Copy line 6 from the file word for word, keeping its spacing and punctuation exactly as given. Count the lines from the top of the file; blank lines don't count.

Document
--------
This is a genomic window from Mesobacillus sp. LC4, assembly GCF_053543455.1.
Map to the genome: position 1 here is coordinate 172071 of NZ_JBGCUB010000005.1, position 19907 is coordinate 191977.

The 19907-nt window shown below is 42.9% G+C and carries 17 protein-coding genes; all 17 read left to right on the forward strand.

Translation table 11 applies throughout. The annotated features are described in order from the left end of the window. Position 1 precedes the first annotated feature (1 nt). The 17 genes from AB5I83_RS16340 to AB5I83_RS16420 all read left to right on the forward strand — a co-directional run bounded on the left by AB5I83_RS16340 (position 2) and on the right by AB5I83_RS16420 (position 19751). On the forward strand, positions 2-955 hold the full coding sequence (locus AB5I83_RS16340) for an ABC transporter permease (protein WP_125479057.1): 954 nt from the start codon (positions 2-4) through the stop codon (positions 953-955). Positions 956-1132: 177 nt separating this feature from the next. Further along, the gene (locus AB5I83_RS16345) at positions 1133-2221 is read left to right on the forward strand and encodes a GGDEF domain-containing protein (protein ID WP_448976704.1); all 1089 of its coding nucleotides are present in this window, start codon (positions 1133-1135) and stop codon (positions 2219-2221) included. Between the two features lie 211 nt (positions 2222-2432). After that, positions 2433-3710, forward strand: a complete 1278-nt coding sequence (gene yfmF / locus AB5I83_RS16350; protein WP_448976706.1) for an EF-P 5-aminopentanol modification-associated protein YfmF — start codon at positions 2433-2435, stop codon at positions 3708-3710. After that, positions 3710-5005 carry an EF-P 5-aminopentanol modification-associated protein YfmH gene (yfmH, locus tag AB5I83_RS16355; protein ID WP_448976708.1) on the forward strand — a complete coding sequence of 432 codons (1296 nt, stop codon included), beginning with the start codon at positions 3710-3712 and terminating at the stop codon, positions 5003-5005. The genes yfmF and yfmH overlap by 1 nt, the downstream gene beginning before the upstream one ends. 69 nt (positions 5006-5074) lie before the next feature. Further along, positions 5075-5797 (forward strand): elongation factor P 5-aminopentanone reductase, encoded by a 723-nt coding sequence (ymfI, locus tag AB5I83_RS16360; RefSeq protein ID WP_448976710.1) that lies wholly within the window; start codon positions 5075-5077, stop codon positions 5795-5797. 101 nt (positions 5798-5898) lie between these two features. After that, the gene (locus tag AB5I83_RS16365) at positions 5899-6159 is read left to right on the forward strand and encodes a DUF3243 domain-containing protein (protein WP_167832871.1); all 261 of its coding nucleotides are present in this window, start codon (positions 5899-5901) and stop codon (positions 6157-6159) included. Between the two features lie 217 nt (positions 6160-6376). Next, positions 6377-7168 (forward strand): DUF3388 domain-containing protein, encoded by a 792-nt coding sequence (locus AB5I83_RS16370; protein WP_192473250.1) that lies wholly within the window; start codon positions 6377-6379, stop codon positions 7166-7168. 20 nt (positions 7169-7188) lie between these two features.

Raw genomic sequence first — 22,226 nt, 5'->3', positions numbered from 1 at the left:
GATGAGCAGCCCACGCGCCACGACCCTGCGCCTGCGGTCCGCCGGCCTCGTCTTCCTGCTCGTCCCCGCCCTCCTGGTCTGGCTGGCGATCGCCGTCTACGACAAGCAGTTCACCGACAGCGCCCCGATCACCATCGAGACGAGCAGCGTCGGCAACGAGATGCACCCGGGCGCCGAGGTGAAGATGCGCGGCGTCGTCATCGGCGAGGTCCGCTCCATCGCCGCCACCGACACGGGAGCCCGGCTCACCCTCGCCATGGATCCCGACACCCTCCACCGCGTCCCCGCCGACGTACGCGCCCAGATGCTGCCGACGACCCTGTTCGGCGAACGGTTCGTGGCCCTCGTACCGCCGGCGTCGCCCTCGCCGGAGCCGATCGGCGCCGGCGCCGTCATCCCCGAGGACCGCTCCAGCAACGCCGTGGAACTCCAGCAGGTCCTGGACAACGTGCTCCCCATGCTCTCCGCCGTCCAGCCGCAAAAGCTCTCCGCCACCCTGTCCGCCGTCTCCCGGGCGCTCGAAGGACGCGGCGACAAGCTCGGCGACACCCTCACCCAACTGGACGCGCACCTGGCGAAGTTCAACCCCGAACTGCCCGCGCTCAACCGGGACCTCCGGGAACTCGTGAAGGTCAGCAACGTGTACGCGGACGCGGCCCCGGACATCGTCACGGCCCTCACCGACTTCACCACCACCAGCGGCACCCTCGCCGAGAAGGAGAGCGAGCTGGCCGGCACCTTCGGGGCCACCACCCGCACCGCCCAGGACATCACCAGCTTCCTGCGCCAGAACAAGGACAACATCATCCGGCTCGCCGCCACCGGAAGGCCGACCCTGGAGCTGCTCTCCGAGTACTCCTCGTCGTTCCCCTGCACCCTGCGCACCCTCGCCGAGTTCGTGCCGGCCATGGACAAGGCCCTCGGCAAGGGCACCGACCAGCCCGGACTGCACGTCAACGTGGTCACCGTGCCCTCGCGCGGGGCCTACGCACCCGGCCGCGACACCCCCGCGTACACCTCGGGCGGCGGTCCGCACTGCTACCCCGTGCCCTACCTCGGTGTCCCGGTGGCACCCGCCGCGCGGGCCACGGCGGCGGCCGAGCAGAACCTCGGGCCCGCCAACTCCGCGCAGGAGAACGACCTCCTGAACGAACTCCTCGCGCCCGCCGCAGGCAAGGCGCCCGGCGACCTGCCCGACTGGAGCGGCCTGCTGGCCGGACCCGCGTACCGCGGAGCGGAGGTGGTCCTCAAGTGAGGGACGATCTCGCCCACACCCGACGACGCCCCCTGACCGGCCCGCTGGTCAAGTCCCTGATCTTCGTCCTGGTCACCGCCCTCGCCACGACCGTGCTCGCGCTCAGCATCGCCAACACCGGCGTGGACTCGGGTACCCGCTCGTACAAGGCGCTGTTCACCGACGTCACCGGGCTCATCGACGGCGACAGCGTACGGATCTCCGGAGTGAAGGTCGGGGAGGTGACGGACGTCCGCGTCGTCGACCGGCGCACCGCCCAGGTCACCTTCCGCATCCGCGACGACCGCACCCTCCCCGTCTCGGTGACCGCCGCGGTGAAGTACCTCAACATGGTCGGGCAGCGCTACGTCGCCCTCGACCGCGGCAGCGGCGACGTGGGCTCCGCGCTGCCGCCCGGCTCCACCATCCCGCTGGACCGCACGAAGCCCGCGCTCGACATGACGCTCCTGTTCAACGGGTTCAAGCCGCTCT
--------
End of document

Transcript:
GATGAGCAGCCCACGCGCCACGACCCTGCGCCTGCGGTCCGCCGGCCTCGTCTTCCTGCTCGTCCCCGCCCTCCTGGTCTGGCTGGCGATCGCCGTCTACGACAAGCAGTTCACCGACAGCGCCCCGATCACCATCGAGACGAGCAGCGTCGGCAACGAGATGCACCCGGGCGCCGAGGTGAAGATGCGCGGCGTCGTCATCGGCGAGGTCCGCTCCATCGCCGCCACCGACACGGGAGCCCGGCTCACCCTCGCCATGGATCCCGACACCCTCCACCGCGTCCCCGCCGACGTACGCGCCCAGATGCTGCCGACGACCCTGTTCGGCGAACGGTTCGTGGCCCTCGTACCGCCGGCGTCGCCCTCGCCGGAGCCGATCGGCGCCGGCGCCGTCATCCCCGAGGACCGCTCCAGCAACGCCGTGGAACTCCAGCAGGTCCTGGACAACGTGCTCCCCATGCTCTCCGCCGTCCAGCCGCAAAAGCTCTCCGCCACCCTGTCCGCCGTCTCCCGGGCGCTCGAAGGACGCGGCGACAAGCTCGGCGACACCCTCACCCAACTGGACGCGCACCTGGCGAAGTTCAACCCCGAACTGCCCGCGCTCAACCGGGACCTCCGGGAACTCGTGAAGGTCAGCAACGTGTACGCGGACGCGGCCCCGGACATCGTCACGGCCCTCACCGACTTCACCACCACCAGCGGCACCCTCGCCGAGAAGGAGAGCGAGCTGGCCGGCACCTTCGGGGCCACCACCCGCACCGCCCAGGACATCACCAGCTTCCTGCGCCAGAACAAGGACAACATCATCCGGCTCGCCGCCACCGGAAGGCCGACCCTGGAGCTGCTCTCCGAGTACTCCTCGTCGTTCCCCTGCACCCTGCGCACCCTCGCCGAGTTCGTGCCGGCCATGGACAAGGCCCTCGGCAAGGGCACCGACCAGCCCGGACTGCACGTCAACGTGGTCACCGTGCCCTCGCGCGGGGCCTACGCACCCGGCCGCGACACCCCCGCGTACACCTCGGGCGGCGGTCCGCACTGCTACCCCGTGCCCTACCTCGGTGTCCCGGTGGCACCCGCCGCGCGGGCCACGGCGGCGGCCGAGCAGAACCTCGGGCCCGCCAACTCCGCGCAGGAGAACGACCTCCTGAACGAACTCCTCGCGCCCGCCGCAGGCAAGGCGCCCGGCGACCTGCCCGACTGGAGCGGCCTGCTGGCCGGACCCGCGTACCGCGGAGCGGAGGTGGTCCTCAAGTGAGGGACGATCTCGCCCACACCCGACGACGCCCCCTGACCGGCCCGCTGGTCAAGTCCCTGATCTTCGTCCTGGTCACCGCCCTCGCCACGACCGTGCTCGCGCTCAGCATCGCCAACACCGGCGTGGACTCGGGTACCCGCTCGTACAAGGCGCTGTTCACCGACGTCACCGGGCTCATCGACGGCGACAGCGTACGGATCTCCGGAGTGAAGGTCGGGGAGGTGACGGACGTCCGCGTCGTCGACCGGCGCACCGCCCAGGTCACCTTCCGCATCCGCGACGACCGCACCCTCCCCGTCTCGGTGACCGCCGCGGTGAAGTACCTCAACATGGTCGGGCAGCGCTACGTCGCCCTCGACCGCGGCAGCGGCGACGTGGGCTCCGCGCTGCCGCCCGGCTCCACCATCCCGCTGGACCGCACGAAGCCCGCGCTCGACATGACGCTCCTGTTCAACGGGTTCAAGCCGCTCT